We are surrounded by objects so familiar as to be almost invisible. Some are so utilitarian that the thought of picking them up to admire their deceptive simplicity never crosses our minds. Yet among those modern-looking designs are inventions that are in fact much older than their youthful features suggest and that will be around for a long time thanks to their classic, timeless lines.
The Moka Pot (1933)
1933 was the year when construction started on the Golden Gate Bridge in San Francisco, Albert Einstein arrived in America, the first King Kong movie was released and the Moka pot was born. Alfonso Bialetti, the inventor, is said to have found inspiration for his stove-top coffee maker while watching his wife do laundry. She set up a bucket covered with a cap fitted with a tube. As soapy water in the bucket was brought to a boil, the pressure would push it up through the tube to disperse over the laundry. Bialetti’s moka pot brews coffee in a similar fashion.
This design quickly became a symbol of Italian coffee culture, completely changing the drinking habits of Italians, and then the world. Nowadays every family in Italy still have a Bialetti coffee maker at home because it was so simple and convenient: just fill it up with ground coffee and water and let it boil. More than 300 million Bialetti espresso makers have been sold since its inception.
Moka Express Advertisement . | Source: 99u.
The octagonal pot became an instant classic of industrial design. In the eight decades following the invention, its features were only slightly modified and materials were improved on. Such was the influence of the Moka pot on Bialetti’s life (and that of his fellow countrymen and women) that he asked to have his ashes placed in a specially-designed urn inspired by his famous invention.
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The Arco Lamp (1962)
Visit 10 Italian homes and you are bound to find the Arco lamp in at least one of them. An inspiration for many decorative lamps that followed, today many refer to Arco lamps as simply the "floor lamps".
Achille Castiglioni with his Flos Arco . | Source: Interior Notes.
The lamp, designed by brothers Achille and Pier Giacomo Castiglioni in 1962, was inspired by the street lights in Paris. Their explanation of how they came up with the idea is delightfully lazy and very practical at the same time“We thought of a lamp that would project the light on the table. There were some in existence already, but you had to walk around them. In order to leave space around the table, the base had to be at least two meters away”.
With its graceful arc-shaped structure, the Arco consists of a large dome-shaped aluminum shade hanging at the end of a stainless steel trunk, with a block of white marble at the bottom. The clever design allows light to radiate in a way that evenly envelops big spaces.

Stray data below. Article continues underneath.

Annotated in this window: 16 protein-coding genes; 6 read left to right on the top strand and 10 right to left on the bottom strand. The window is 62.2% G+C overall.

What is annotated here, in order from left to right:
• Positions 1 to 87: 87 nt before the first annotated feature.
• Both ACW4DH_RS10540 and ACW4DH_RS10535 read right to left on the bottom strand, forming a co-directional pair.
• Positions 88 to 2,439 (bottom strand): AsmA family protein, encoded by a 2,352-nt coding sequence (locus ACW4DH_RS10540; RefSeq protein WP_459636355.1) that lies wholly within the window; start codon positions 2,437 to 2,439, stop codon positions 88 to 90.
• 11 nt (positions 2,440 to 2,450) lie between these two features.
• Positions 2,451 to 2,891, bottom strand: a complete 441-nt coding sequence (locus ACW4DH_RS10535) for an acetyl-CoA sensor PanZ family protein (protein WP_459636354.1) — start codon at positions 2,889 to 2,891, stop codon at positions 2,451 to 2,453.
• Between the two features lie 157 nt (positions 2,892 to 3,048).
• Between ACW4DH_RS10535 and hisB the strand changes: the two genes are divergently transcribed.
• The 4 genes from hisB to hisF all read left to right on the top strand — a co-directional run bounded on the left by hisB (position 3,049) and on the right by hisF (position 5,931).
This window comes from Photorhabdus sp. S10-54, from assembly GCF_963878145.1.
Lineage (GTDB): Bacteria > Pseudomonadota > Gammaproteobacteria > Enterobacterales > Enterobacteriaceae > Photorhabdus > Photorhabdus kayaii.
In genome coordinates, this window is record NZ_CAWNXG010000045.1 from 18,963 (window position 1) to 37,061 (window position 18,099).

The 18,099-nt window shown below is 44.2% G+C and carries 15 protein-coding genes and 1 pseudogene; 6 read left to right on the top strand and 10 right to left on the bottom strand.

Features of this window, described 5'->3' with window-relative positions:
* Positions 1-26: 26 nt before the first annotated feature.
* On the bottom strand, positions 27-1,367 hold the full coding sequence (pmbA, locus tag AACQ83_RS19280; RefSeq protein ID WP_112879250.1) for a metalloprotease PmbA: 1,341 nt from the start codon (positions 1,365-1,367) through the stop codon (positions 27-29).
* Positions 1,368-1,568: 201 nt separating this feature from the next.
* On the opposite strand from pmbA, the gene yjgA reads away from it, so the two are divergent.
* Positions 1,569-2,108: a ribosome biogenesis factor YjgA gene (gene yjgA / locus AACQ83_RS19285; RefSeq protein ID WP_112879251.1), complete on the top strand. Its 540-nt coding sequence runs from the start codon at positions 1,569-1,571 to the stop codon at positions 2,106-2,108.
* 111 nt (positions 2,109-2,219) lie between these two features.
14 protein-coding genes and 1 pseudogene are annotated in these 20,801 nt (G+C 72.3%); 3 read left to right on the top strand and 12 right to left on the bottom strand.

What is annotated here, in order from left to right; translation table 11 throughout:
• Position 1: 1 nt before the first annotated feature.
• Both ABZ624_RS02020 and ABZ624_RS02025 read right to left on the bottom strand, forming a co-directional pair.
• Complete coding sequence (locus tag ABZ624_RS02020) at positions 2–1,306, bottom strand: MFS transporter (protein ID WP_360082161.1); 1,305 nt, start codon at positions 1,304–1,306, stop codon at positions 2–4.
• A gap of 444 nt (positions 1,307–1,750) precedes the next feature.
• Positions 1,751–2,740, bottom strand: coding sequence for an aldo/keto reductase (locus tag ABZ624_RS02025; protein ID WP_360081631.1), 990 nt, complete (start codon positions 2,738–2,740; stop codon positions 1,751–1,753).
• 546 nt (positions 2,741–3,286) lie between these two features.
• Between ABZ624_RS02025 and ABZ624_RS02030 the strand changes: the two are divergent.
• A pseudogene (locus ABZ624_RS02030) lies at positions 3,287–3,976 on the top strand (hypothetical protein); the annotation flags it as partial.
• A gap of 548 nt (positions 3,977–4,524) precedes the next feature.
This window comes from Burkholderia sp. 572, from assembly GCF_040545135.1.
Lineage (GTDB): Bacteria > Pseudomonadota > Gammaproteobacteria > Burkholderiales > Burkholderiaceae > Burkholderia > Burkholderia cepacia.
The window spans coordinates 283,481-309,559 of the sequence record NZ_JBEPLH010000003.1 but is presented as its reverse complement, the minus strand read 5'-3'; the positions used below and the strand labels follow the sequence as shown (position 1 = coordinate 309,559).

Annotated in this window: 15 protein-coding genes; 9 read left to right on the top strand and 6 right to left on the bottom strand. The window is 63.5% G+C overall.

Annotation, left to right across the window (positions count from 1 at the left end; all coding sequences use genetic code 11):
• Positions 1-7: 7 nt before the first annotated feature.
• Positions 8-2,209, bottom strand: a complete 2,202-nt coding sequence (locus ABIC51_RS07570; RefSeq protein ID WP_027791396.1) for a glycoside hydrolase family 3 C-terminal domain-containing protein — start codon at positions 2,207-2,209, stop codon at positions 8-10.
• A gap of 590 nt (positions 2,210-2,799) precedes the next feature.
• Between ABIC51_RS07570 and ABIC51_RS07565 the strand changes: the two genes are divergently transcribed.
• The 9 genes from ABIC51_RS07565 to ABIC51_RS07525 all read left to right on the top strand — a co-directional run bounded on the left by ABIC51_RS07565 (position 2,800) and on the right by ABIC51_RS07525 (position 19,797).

More than half a century old, the classic design remains one of the most beloved models; a perfect blend of elegance, stillness, authority and pride.
The Superlight Chair (1957)
La Superleggera, the world's lightest wooden chair was born in 1957. Gio Ponti, the design giant and the father of modern Italian design, spent eight years designing and testing the durability and resistance of his groundbreaking piece of furniture by repeatedly… throwing it from a considerable height. It is said that when you buy a Superleggera, you acquire not only a chair but also a scientific breakthrough.
"La superleggera". | Source: Gio Ponti Archives
What makes this slender and simple chair a masterpiece? The precise calculations used to figure out the ideal distribution of forces between the slats coupled with the elegance of ashwood. Robust yet refined and elegant, the sturdy chair weighs only 1.7kg (just a little heavier than Macbook Air) so that even a child can easily lift it with his little finger.
Tested by time itself
If the Renaissance can sometimes leave you feeling overwhelmed by thousands of elaborate details piled on top of each other by master architects, in the 20th-century Italian designers have let plenty of fresh ideas and energy into their products.
That said, the old and the new share a common formula that brings lasting value to these designs – the perfect combination of aesthetics and practicality. It is said that even today, with the most cutting-edge technology at their disposal, some veteran craftsmen in Florence still weave with looms designed by Leonardo da Vinci several hundred years ago.
At the heart of the “Made in Italy” culture are designs that are built to encourage interaction and connection, rather than being created for aesthetic purposes only. This attitude is what makes Italian design so fresh, relevant and young in spirit – a feature that the nation strives to convey through their cultural activities.
Each year, 100 "ambassadors" of Italian design from all fields: fashion, design, architecture, painting... present in 100 cities around the world to convey that profound message in the chain of events. "Italian Design Day - Italian Design Day". Taking place simultaneously in Hanoi and Ho Chi Minh City with the theme “Drawing the future. Development, Innovation, Sustainability, Beauty", this year's "4th Italian Design Day" event is a place to celebrate the designs bearing the hallmarks of Italian culture, as well as a forum for ideas, artistic and architectural initiatives are exchanged, shared, and taken off.
Join the webinar at: Italian Design Day webinar